Everything you need to know about making perfect caramelized onions, from cutting, peeling, and cooking is right here.
Perfect caramelized onions are easy to make when you follow a few simple rules.
The first thing you need to know is that there is a huge difference between caramelized onions, fried onions, and sautéed onions.
Sautéed onions are what you find on Philly Cheesesteaks and sometimes they are served with fajitas. Sauteed onions will not be anywhere near as sweet and will have more onion flavor.
If you want super dark kind of crispy onions, this is not the route you are looking for. You want fried onions.
Fried onions are generally sliced super thin and deep-fried or skillet cooked quickly over super-high heat. I am not talking about onion rings that are battered and deep-fried.
Low heat and slow cooking are the only way you are ever going to achieve deep brown sweet and savory caramelized onions. There are no shortcuts.
If you do this the right way, low and slow, there is no need for adding sugar. There is more than enough sugar in onions if you slow cook them.
White onions, yellow onions, red onions, Spanish onions, and Vidalia onions are all great choices for caramelized onions.
I would caution you on the use of red onions. If you are going to use them in French Onion soup, they might make your broth a weird color.
I don’t waste money buying Vidalia onions for this. Plain yellow or white will work just fine.
How Many Onions
The amount of onions you will need to start with is going to be influenced by how much you need at the end.
I would recommend that you start with at least 2 to 3 large onions so that none of the onions spend too much time on the bottom of the pan during the beginning stages of cooking.
2 extra-large onions will give you about 8 to 10 cups of sliced raw onions that will give you about 1 cup of caramelized onions.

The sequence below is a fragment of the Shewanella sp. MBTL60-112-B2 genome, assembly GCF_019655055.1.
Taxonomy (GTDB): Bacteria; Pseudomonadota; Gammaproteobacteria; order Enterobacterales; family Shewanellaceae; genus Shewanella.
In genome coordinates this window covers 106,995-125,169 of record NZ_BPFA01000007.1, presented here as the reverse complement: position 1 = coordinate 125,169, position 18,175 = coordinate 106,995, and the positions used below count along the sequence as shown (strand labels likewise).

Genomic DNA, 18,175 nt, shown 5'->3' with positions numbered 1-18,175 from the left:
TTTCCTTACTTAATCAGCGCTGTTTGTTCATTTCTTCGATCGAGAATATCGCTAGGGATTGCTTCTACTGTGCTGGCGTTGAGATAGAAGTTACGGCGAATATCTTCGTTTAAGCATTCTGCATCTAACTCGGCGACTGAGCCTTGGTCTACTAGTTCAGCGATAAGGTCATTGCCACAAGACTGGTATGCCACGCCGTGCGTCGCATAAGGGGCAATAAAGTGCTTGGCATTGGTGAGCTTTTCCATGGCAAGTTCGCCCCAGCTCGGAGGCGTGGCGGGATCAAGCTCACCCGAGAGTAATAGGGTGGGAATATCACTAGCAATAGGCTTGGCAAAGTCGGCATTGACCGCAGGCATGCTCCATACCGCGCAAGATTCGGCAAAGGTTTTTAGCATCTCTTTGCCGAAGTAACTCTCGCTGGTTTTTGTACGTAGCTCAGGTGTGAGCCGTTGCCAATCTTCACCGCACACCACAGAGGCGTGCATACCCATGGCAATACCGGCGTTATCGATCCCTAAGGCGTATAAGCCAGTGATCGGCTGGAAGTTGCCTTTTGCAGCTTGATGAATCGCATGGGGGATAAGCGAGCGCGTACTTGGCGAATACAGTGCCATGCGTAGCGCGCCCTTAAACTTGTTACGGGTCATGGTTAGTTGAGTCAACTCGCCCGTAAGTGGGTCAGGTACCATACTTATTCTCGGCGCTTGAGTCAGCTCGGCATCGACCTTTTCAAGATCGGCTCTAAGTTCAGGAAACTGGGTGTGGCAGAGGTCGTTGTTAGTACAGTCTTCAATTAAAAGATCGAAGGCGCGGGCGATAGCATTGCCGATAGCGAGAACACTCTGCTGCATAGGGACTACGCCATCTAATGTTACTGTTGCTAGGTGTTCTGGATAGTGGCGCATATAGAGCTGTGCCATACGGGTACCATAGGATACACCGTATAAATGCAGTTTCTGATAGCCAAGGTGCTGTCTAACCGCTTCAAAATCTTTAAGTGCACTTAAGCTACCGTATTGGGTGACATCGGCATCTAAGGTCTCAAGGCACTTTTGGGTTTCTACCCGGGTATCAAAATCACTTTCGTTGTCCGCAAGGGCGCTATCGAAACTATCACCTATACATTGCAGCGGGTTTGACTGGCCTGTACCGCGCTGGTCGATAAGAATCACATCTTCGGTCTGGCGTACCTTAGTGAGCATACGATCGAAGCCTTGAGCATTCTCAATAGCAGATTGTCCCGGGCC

Peel an Onion
I find the easiest method for peeling an onion is to cut it in half from the top to the root end, lay it cut side down, and then cut off the top and bottom.
Now you can get ahold of the skin.
Remove the outer skin.
You also need to remove the super-thin onion layer that is right under the skin. Large onions tend to have an extra layer that will cook into tough pieces.
If you have ever eaten an onion ring and the onion was just too tough to eat, it is because someone did not remove that thin layer.
That thin layer is actually trying to turn into a paper skin.
If I am peeling an onion for something that needs rings, like onion rings or placing on burgers, I cut off the top and root end. Then I use my knife to cut through the skin and at least one layer of the onion. Then I get my fingers into that cut and pull the cut layers off.
Make sure you are in a well-ventilated area. Slicing a lot of onions in one spot is going to produce a whole lot of sulfur compounds. There will be tears.
Using a peeled onion, cut the onion in half and lay on cut side down onto a cutting board.
Start slicing the onion from a side, you do not want to slice these into half-moons or rings, these will be too long and appear stringy after cooking.
You are looking for thin slivers of onion pieces about 1/4 of an inch thick.
Slow cooking gives the onions times to break down the sugars without burning them.
Electric Skillet Method
Using an electric skillet is my preferred method. I can set the heat without guessing or adjusting the temperature later.